One thing nobody mentions is the level of training groups that the Kenyans have. When I was in high school, my dad started the Quinte Legion Track Club in Belleville so that all of the decent runners at different schools could come together and work and push each other. We all got a lot better as is the case with every track club. When you think about how competitive hockey is in Canada, the kids striving to make the NHL or even a local all-star team are forced to keep improving just to have any chance and Kenyan running is the same way. We have a constant stream of kids with personal trainers helping them improve their dryland at the fitness club where I do Aikido. This is a huge time committment and expense for parents but the holy grail known as hockey seems to be worth it to them. In Kenya, the level of running is so amazing that someone 20th or so on their depth chart for 10k would be one of the best in any other country which means any events they have contain world class competition (imagine a random allcomers meet where 10 guys show up and run sub 13:30 for 5k!) We need a lot more events like the NTL that will get the up and coming track athletes competing against each other more regularly which will help everyone elevate their game but this country is so big that it is very costly to bring all of the top athletes together throughout the summer and a reason why some of the events at our national championships don't have many entries. Spending more money making this type of event happen seems like a better use of the athletics funding than sending 19 officials to the worlds for 32 athletes.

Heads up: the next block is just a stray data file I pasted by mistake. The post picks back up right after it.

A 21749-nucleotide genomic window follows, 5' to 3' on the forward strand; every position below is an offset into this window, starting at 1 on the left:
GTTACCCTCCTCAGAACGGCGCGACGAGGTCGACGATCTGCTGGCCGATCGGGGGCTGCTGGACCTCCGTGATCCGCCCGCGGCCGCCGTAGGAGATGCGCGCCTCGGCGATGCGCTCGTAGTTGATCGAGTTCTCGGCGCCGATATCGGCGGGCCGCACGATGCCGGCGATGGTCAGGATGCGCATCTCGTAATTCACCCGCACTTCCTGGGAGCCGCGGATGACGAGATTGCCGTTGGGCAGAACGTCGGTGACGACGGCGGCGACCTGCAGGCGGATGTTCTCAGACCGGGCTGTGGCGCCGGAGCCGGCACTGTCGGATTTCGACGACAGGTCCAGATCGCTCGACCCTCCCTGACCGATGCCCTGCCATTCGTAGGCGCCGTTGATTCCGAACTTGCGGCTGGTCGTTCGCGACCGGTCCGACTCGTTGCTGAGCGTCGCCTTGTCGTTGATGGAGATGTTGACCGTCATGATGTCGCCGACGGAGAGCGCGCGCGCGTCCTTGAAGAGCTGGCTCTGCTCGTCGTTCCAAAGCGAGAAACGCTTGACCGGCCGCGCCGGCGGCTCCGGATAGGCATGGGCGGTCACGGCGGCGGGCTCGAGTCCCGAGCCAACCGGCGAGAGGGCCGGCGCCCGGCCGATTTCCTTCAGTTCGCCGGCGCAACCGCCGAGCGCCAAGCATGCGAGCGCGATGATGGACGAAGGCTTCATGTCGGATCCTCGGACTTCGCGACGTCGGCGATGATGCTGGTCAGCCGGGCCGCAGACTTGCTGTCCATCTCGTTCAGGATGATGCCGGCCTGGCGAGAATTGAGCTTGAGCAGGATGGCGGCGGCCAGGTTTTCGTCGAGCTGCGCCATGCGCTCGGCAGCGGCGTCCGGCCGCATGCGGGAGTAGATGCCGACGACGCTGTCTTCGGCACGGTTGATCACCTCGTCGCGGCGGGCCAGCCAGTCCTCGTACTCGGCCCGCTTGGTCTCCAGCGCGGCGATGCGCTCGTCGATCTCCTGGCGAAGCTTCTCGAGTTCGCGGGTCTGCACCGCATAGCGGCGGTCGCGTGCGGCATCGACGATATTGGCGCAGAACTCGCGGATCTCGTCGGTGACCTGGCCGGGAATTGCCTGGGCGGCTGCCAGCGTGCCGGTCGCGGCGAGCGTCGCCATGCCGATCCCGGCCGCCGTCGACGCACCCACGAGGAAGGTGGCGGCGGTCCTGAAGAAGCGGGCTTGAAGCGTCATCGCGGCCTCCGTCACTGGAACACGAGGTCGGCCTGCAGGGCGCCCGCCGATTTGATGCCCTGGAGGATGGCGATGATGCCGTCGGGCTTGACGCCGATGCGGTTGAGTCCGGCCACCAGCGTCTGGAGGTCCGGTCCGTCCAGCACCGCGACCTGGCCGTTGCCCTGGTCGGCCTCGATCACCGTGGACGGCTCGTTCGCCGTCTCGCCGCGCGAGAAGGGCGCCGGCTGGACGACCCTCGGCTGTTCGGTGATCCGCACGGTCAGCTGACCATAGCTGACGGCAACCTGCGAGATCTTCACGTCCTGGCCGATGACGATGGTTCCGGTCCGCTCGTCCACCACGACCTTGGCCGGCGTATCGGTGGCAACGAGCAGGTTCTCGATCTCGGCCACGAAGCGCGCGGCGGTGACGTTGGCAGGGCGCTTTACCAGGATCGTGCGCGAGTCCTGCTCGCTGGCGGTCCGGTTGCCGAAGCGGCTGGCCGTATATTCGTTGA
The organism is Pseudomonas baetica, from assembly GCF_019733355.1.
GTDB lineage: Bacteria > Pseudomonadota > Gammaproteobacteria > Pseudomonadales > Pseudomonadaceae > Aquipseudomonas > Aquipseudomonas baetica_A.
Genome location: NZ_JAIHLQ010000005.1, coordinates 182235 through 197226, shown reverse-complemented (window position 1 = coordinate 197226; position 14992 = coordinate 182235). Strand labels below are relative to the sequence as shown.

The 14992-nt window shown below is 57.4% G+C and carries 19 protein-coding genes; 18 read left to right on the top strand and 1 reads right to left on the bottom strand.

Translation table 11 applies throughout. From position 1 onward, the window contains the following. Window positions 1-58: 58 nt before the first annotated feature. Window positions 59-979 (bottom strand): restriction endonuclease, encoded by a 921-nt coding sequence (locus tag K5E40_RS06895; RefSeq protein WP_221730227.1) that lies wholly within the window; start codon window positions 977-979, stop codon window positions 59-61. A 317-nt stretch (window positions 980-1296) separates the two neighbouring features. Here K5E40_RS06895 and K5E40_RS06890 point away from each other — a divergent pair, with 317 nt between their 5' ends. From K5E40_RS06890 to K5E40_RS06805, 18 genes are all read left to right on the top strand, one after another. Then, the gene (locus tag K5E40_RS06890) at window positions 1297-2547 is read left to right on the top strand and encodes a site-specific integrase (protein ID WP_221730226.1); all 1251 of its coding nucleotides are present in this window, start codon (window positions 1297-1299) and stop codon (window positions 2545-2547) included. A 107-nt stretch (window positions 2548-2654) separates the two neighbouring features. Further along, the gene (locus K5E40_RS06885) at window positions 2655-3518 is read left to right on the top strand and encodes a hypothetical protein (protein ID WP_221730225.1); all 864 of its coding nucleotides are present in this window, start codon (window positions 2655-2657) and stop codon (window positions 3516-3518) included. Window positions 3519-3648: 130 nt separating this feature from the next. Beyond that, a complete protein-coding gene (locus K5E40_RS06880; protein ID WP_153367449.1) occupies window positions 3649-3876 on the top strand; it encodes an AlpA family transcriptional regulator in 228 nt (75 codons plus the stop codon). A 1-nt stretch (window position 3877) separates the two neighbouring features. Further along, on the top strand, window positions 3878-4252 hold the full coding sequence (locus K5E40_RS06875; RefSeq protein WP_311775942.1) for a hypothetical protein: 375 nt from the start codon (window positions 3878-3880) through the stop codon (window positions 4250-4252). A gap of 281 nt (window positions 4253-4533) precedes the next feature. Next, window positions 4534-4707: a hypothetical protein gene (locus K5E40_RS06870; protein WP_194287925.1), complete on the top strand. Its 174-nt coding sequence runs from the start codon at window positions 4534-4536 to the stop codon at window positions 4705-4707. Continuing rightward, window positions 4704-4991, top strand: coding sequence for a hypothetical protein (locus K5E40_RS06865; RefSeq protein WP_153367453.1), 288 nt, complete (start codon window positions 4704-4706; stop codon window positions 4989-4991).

09/01/2011 7:49:31 PM
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@CoachFaulds I agree with both you and 'bryano' on your posts on this topic. I attend as many track events as possible because I enjoy them but also because I want to show my support. I would like to see more posts on what interested fans can do to make a great sport grow in Canada. Thanks for your comment......Dr.Heartons
@CoachFaulds
I agree with both you and 'bryano' on your posts on this topic.
I attend as many track events as possible because I enjoy them but also because I want to show my support.
I would like to see more posts on what interested fans can do to make a great sport grow in Canada.
Thanks for your comment......Dr.Heartons
09/02/2011 12:02:10 AM
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There is a reason why at the moment, Kenya's main rival in the steeple is France and not Ethiopia: http://www.youtube.com/watch?v=mid32OSTc7M&feature=related
There is a reason why at the moment, Kenya's main rival in the steeple is France and not Ethiopia:
http://www.youtube.com/watch?v=mid32OSTc7M&feature=related
09/02/2011 2:29:28 PM